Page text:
In the present invention, the solid metal oxides are brought into contact with the inert, organic solvent which contains in solution at least one of the hydroxamic acids defined above. The concentration of the hydroxamic acid in the solvent should here be such as to be sufficient for the extraction of the metal ions from the solid metal oxides. In general, the optimal amount of extraction agent for each individual case can be determined easily by tests. The amount of extractant in the organic phase is, however, limited by the fact that with high concentrations of the hydroxamic acids in the organic phase, the viscosity increases so greatly during charging with the metal ions that in a continuous process efficient intermixing of the two phases can no longer be ensured. In addition, the separation of the organic from the aqueous phase is made considerably more difficult as viscosity increases. It is therefore preferred in the invention to use organic solvents such as kerosenes or mixtures thereof in the process according to the invention, which contain one or more hydroxamic acids of the general formula (I) in a concentration of 0.01 to 2.0 mol/l of solvent, preferably in a concentration of 0.1 to 1.0 mol/l of solvent.
The temperature at which the two phases are brought into contact with each other, is usually in a range in which the extracting reagent cannot decompose, and therefore temperatures above 80° C. should not be used. On the other hand, when there are high concentrations of hydroxamic acid in the organic phase and large amounts of metal oxides to be extracted, the temperature should be selected so that the viscosity of the phases is not too great. In these cases the lower temperature value selected should not be less than 5° C.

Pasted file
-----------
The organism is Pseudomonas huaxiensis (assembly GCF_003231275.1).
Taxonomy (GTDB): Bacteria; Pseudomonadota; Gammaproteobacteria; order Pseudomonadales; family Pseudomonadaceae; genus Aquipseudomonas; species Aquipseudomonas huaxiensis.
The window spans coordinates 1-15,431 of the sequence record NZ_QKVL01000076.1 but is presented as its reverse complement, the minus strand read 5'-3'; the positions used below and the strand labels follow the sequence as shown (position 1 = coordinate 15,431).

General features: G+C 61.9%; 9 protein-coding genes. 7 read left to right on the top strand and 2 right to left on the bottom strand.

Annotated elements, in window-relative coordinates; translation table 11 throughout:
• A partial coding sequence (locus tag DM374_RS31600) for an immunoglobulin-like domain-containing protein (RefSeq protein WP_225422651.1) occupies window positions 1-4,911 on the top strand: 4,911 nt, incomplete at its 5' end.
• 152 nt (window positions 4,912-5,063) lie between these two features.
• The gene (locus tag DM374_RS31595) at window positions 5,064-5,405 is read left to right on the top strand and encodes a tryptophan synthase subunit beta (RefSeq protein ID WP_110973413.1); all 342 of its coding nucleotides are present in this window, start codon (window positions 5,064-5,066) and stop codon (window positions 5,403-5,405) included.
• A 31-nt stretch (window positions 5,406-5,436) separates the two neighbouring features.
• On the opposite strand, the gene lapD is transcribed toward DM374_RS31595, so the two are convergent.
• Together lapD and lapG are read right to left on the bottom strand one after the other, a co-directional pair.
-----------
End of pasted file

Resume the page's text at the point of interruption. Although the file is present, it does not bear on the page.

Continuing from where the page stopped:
The second stage of the process according to the invention is for the phase containing the solid metal oxides and the organic phase to be intensively intermixed for a sufficient contact time. The contact time of the two phases is one of the parameters which determines the amount of metal ions extracted. When there is a fixed extracting agent concentration, the amount of metal ions extracted generally rises as the contact time increases. The contact time sufficient for the extraction of the metal ions is naturally influenced primarily by the amount of metal ions to be extracted. In other words, for larger amounts of metal oxides, the contact times selected must be correspondingly long. In general, the optimal contact time for any given individual case can easily be determined by preliminary tests.
The two phases are then mixed intensively together at a temperature in the above range. Any of the devices which can generally be used for liquid-liquid extractions can be considered here for use as mixing devices.
Consequently, for example, mixing columns, centrifuges, conventional mixing vessels or even a so-called "mixer-settler" can be used for the process according to the invention. Mixer-settlers are used in particular in liquid-liquid extractions and are adequately described in the relevant prior art. As regards the mixing device used in the process according to the invention it is merely important that it ensures a sufficiently good intermixing of the phase containing the solid metal oxides with the organic phase.